Schools and colleges are facing an F grade in their GDPR exams with more than half (52%) of all educational institutions admitting they are not fully compliant with the new regulation almost a year after it came into force.
That is the worrying conclusion of a report from RM Education and Trend Micro, which also reveals the vast majority (79%) of schools fear that fines for GDPR breaches would have a significant impact on their institutions.
The study, carried out among 156 schools and college across the UK, includes a mix of sizes, phases and urban and rural locations.
Nearly two-fifths (39%) of institutions cited a lack of financial investment as the biggest challenge to complying with GDPR, while 46% highlighted security awareness.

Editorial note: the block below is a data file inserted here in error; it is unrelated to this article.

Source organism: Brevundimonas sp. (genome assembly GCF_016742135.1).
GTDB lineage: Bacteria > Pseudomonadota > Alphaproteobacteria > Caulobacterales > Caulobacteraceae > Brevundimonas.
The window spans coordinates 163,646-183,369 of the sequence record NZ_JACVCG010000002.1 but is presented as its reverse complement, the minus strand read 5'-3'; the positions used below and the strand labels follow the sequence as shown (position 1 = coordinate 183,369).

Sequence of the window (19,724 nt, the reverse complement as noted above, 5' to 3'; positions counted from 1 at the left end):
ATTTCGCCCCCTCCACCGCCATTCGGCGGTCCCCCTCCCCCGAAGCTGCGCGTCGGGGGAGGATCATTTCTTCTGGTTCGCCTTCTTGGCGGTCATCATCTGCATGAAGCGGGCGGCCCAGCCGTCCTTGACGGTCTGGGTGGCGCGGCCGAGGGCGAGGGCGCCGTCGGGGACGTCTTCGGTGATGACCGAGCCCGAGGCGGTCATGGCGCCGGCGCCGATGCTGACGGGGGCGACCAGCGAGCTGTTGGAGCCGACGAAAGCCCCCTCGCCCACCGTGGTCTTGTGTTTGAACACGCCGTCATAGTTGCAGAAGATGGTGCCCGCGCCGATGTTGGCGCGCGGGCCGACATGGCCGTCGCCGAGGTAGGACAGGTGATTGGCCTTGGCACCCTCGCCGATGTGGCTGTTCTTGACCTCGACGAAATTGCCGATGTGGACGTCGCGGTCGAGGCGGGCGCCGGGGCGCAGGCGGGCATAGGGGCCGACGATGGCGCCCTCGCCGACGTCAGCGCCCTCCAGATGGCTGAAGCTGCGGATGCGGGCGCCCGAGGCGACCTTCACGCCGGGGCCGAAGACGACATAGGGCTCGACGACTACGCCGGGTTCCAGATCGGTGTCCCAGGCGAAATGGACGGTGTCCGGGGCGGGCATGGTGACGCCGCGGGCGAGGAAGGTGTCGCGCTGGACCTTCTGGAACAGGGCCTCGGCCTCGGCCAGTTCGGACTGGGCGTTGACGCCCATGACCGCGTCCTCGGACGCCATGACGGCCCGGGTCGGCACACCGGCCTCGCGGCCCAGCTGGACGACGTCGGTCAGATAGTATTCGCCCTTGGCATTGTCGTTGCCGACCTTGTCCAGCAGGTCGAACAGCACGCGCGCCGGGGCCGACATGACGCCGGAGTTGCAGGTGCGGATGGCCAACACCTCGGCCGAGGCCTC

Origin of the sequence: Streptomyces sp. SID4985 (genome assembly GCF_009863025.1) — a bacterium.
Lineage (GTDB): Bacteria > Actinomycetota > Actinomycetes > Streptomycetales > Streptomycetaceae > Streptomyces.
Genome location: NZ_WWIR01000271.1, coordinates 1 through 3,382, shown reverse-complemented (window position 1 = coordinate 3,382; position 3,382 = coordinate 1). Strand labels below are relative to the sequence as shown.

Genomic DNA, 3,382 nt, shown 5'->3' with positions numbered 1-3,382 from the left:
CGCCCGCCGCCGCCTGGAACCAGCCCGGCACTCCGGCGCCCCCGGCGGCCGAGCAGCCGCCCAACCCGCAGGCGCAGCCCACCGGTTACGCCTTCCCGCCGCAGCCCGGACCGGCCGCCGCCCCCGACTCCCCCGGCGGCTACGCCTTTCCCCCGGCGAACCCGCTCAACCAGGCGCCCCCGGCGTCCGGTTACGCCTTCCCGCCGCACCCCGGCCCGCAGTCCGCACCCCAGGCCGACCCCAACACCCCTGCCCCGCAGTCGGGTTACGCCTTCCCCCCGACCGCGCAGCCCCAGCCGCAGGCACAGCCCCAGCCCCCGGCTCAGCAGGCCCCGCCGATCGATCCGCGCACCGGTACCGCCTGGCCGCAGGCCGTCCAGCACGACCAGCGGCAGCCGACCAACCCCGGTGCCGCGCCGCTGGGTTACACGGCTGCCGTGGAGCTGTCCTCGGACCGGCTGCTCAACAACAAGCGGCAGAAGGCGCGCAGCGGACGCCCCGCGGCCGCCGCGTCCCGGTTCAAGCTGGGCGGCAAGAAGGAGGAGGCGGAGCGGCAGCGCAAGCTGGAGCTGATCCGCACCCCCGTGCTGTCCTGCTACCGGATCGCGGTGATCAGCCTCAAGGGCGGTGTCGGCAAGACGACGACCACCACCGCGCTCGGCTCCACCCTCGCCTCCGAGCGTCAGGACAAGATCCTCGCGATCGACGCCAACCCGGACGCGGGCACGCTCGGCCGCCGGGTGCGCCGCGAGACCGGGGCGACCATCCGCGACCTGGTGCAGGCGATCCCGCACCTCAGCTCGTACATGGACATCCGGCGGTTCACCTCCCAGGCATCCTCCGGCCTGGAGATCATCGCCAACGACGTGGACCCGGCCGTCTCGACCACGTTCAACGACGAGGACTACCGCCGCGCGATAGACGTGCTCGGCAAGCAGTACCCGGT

Three-quarters (75%) said accidental loss by staff was the biggest threat to data, while just under a fifth (19%) said cybercriminals.
Trend Micro principal security strategist Bharat Mistry said: “Things as simple as leaving a memory stick lying around, not changing your password regularly, or not updating to the latest software could have a seriously big impact.
“Having a strategy in place to ensure all data is protected, and able to be deleted should a pupil or parent request it, is also key.”
A Department for Education spokesman said: “Schools are expected to appoint a data protection officer and have a range of policies and processes in place to enable them to be compliant with GDPR and the Data Protection Act 2018.”
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